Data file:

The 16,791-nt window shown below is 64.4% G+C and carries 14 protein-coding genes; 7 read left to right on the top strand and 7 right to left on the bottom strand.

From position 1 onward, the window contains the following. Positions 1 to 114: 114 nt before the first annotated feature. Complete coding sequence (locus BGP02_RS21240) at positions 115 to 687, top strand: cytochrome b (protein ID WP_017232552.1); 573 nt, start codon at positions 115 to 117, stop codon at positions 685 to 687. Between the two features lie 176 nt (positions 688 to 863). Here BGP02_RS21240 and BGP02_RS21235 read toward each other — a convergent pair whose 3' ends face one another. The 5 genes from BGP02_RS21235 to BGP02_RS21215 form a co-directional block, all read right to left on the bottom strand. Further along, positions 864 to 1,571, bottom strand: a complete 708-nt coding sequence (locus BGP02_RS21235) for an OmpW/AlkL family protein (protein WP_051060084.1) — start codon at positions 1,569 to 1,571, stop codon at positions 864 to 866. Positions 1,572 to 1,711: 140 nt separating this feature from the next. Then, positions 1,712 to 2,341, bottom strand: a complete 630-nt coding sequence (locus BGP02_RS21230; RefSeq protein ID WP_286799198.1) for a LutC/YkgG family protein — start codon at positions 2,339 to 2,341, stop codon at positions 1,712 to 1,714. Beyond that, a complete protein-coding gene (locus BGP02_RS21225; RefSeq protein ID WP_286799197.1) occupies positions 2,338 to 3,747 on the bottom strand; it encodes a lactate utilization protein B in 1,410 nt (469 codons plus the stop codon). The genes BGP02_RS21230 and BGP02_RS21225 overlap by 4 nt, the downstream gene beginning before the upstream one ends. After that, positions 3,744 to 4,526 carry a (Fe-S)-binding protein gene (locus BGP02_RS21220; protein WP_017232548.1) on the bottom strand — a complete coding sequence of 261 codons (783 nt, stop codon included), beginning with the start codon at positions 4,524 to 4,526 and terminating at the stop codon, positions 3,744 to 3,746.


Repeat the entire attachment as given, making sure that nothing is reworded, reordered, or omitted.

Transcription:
The 16,791-nt window shown below is 64.4% G+C and carries 14 protein-coding genes; 7 read left to right on the top strand and 7 right to left on the bottom strand.

From position 1 onward, the window contains the following. Positions 1 to 114: 114 nt before the first annotated feature. Complete coding sequence (locus BGP02_RS21240) at positions 115 to 687, top strand: cytochrome b (protein ID WP_017232552.1); 573 nt, start codon at positions 115 to 117, stop codon at positions 685 to 687. Between the two features lie 176 nt (positions 688 to 863). Here BGP02_RS21240 and BGP02_RS21235 read toward each other — a convergent pair whose 3' ends face one another. The 5 genes from BGP02_RS21235 to BGP02_RS21215 form a co-directional block, all read right to left on the bottom strand. Further along, positions 864 to 1,571, bottom strand: a complete 708-nt coding sequence (locus BGP02_RS21235) for an OmpW/AlkL family protein (protein WP_051060084.1) — start codon at positions 1,569 to 1,571, stop codon at positions 864 to 866. Positions 1,572 to 1,711: 140 nt separating this feature from the next. Then, positions 1,712 to 2,341, bottom strand: a complete 630-nt coding sequence (locus BGP02_RS21230; RefSeq protein ID WP_286799198.1) for a LutC/YkgG family protein — start codon at positions 2,339 to 2,341, stop codon at positions 1,712 to 1,714. Beyond that, a complete protein-coding gene (locus BGP02_RS21225; RefSeq protein ID WP_286799197.1) occupies positions 2,338 to 3,747 on the bottom strand; it encodes a lactate utilization protein B in 1,410 nt (469 codons plus the stop codon). The genes BGP02_RS21230 and BGP02_RS21225 overlap by 4 nt, the downstream gene beginning before the upstream one ends. After that, positions 3,744 to 4,526 carry a (Fe-S)-binding protein gene (locus BGP02_RS21220; protein WP_017232548.1) on the bottom strand — a complete coding sequence of 261 codons (783 nt, stop codon included), beginning with the start codon at positions 4,524 to 4,526 and terminating at the stop codon, positions 3,744 to 3,746.